Bipartisan Michigan group to urge $100M+ in school safety, mental health programs

Task force to release full recommendations soon

A bipartisan group of lawmakers are expected to urge the state of Michigan spend more than $100 million on new mental health and safety programs for schools, according to a draft of recommendations obtained by Local 4.

A bipartisan group of lawmakers are expected to urge the state of Michigan spend more than $100 million on new mental health and safety programs for schools, according to a draft of recommendations obtained by Local 4.

The draft, split into presentation slides, was created by the School Safety Task Force, which was formed in the wake of the school shooting at Oxford High School. The group has been working in the background for months, hammering out details and making compromises across the aisle in one of the most fraught election cycles in recent memory.

“I’m a Democrat and there are a few Republicans that I would absolutely just walk-through fire for them,” said Rep. Kelly Breen (D-Novi) in an interview about the draft. “There’s 10 million people that live in Michigan. We shouldn’t be making this partisan. So, it’s for all of them.”

According to the draft, the state needs to find between $101 million and $184 million dollars with goals to fund up to eight new mental health and safety services for schools, including $10 million for school incidence mapping, $10 million for digital mental health screening, $20 million in incentives for mental health workers to work in schools and $52 million for 100 school based health care centers.

The task force is also proposing more than a dozen changes to state safety laws. Among those proposals, mandatory updates to school safety plans, better active shooter drills and improved training for school resource officers. They also want funding for two new positions in every school; a safety coordinator and a mental health coordinator.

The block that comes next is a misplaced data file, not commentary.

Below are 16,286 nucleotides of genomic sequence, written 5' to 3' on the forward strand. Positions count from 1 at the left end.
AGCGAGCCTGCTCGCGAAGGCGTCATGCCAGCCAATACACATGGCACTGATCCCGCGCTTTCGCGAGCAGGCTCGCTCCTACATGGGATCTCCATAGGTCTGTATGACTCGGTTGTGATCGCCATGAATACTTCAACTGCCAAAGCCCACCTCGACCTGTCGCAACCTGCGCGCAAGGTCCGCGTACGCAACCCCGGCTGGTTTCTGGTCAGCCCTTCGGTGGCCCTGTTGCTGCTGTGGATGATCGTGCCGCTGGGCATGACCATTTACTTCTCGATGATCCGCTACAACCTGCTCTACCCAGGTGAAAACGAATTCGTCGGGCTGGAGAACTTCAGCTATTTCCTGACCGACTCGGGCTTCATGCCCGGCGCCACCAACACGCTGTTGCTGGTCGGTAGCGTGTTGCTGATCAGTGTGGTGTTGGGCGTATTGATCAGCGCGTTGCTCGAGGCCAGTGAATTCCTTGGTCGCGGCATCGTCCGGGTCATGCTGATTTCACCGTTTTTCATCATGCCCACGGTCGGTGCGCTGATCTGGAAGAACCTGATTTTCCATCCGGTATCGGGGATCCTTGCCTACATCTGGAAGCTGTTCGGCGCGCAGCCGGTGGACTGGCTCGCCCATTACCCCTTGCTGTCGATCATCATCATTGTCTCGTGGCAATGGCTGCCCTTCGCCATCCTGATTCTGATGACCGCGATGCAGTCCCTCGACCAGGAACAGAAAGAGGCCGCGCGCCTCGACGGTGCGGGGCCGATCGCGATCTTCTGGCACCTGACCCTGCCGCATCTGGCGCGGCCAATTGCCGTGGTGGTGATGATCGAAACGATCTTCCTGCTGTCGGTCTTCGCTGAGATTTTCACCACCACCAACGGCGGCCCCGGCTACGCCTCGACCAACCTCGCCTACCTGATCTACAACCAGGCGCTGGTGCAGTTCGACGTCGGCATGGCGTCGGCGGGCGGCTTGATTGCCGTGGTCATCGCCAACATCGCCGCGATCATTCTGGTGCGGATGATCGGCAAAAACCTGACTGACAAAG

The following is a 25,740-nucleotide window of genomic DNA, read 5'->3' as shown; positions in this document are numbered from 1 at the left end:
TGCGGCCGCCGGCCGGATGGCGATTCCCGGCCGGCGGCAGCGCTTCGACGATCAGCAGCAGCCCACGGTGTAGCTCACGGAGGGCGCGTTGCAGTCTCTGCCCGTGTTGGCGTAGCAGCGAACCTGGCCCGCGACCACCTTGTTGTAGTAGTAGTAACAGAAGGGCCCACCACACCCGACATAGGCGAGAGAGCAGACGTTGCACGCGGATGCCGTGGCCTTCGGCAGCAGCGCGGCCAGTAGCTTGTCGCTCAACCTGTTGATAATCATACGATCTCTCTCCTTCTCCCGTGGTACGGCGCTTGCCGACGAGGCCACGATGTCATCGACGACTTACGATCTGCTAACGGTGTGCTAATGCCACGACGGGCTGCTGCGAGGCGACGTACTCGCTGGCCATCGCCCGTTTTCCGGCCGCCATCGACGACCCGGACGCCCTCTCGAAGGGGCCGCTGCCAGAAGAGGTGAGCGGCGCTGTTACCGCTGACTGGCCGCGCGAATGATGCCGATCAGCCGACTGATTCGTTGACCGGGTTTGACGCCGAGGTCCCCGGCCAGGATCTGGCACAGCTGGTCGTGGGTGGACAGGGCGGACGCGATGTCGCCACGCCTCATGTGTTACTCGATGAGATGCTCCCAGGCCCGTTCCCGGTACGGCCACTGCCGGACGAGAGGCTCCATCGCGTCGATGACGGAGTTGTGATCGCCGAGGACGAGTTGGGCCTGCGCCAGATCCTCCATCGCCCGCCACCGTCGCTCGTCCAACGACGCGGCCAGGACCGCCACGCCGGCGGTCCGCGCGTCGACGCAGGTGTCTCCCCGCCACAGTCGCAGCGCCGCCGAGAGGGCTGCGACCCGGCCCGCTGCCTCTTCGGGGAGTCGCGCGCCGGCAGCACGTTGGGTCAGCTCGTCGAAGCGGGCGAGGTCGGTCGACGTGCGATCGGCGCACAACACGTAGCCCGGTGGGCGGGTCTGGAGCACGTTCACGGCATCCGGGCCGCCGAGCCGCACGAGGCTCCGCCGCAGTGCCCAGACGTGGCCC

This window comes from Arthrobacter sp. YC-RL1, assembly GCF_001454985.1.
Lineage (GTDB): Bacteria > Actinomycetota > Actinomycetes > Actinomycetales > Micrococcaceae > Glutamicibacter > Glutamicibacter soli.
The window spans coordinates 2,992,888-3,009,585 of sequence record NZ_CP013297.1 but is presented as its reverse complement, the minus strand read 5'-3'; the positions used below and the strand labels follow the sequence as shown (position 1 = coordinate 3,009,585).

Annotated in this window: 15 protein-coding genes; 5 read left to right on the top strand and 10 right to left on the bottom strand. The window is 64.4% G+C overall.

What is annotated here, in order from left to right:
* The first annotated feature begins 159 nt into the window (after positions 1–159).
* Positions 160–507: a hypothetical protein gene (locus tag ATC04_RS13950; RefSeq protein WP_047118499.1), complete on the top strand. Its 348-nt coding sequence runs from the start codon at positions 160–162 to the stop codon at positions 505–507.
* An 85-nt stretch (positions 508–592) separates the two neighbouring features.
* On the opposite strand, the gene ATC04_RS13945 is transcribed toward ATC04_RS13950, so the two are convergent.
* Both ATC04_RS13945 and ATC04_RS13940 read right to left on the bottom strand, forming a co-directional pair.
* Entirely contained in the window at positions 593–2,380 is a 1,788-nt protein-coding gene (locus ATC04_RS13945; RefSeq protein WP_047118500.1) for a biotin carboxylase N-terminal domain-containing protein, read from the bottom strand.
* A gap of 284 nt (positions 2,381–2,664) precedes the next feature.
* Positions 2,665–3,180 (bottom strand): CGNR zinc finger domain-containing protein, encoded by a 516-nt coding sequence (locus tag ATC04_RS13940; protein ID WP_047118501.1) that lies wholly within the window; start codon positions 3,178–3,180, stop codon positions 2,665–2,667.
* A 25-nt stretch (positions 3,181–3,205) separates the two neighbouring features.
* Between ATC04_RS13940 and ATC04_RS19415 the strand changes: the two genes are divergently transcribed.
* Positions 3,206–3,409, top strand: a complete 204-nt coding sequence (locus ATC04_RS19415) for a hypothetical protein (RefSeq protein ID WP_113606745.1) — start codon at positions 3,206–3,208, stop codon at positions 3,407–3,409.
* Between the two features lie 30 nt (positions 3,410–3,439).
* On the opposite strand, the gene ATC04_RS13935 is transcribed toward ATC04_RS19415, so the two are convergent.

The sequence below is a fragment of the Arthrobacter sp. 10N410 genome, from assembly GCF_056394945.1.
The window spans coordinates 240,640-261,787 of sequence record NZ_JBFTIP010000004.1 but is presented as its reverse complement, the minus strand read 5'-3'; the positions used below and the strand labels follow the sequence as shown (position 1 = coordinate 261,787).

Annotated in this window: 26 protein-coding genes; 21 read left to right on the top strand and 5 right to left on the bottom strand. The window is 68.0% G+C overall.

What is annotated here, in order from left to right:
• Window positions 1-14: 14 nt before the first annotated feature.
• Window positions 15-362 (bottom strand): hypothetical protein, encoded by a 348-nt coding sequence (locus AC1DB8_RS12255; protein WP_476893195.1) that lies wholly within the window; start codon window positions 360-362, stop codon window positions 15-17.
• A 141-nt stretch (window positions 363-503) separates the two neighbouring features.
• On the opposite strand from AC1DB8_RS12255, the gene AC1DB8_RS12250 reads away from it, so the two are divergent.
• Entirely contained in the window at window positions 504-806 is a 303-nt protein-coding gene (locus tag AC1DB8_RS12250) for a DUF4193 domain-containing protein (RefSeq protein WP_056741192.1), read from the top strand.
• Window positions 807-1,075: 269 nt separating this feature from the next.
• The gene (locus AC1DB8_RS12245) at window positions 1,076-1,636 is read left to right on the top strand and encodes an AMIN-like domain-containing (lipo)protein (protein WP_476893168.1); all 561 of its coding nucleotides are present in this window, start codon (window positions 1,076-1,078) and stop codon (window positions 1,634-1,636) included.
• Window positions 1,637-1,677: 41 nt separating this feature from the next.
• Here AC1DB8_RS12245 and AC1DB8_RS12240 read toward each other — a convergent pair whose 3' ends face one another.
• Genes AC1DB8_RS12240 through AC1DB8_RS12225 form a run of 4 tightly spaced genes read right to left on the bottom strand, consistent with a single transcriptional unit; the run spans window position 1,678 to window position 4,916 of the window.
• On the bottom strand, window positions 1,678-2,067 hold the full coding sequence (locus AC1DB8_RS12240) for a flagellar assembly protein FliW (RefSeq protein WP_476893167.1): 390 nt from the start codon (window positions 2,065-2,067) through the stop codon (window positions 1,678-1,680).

Some of the proposals, like a capital needs assessment aimed at understanding just how much money schools have to work with and how much they would need exactly are already in the state’s budget. But the majority of the proposals would have to be added in a supplemental budget or next year’s budget all together.

The long list of spending would come as schools are struggling for funding and are in the midst of a major staffing shortage, meaning adding work to schools could be difficult, especially for rural or low-income districts. Breen said everything will be funded before it’s signed.

“We did make a huge budget increase for the per pupil funding. So that’s going to be one way to handle it. But we’re not going to mandate anything that’s not going to be funded.”

There are still some sticking points the task force hasn’t agreed on. Those mostly center around guns, gun control and guns in school. On the list, whether schools should send letters home encouraging safe gun storage or whether the state should even have laws about safe storage.

There have also been questions raised about whether gun-free zones should be ended, which would allow concealed weapons to be carried in schools. Programs like so-called “Guardian programs” that allow “highly trained individuals” like veterans or former law enforcement should have access to guns on school grounds or Extreme Risk Protection Orders, known as red flag laws, have all been discussed but not decided on.

In the end, the task force is being seen as a bipartisan success, with a lot of work left to be done.

“This isn’t that, take a look at it now make a few fixes and then let it go thing. This is an ongoing issue that we’re going to keep looking at what’s been effective, what has not been effective,” Breen said.

Breen also said there isn’t a specific timeline for the release of final recommendations although the task force is hoping to finalize the draft “soon.”

Keeping Michigan Schools Safe slides. (WDIV)
Keeping Michigan Schools Safe slides. (WDIV)
Keeping Michigan Schools Safe slides. (WDIV)
Keeping Michigan Schools Safe slides. (WDIV)
Keeping Michigan Schools Safe slides. (WDIV)
Keeping Michigan Schools Safe slides. (WDIV)
Keeping Michigan Schools Safe slides. (WDIV)
Keeping Michigan Schools Safe slides. (WDIV)

About the Author:

Grant comes to Local 4 from Oklahoma City. He joins the news team as co-anchor of Local 4 News Today weekend mornings and is a general assignment reporter.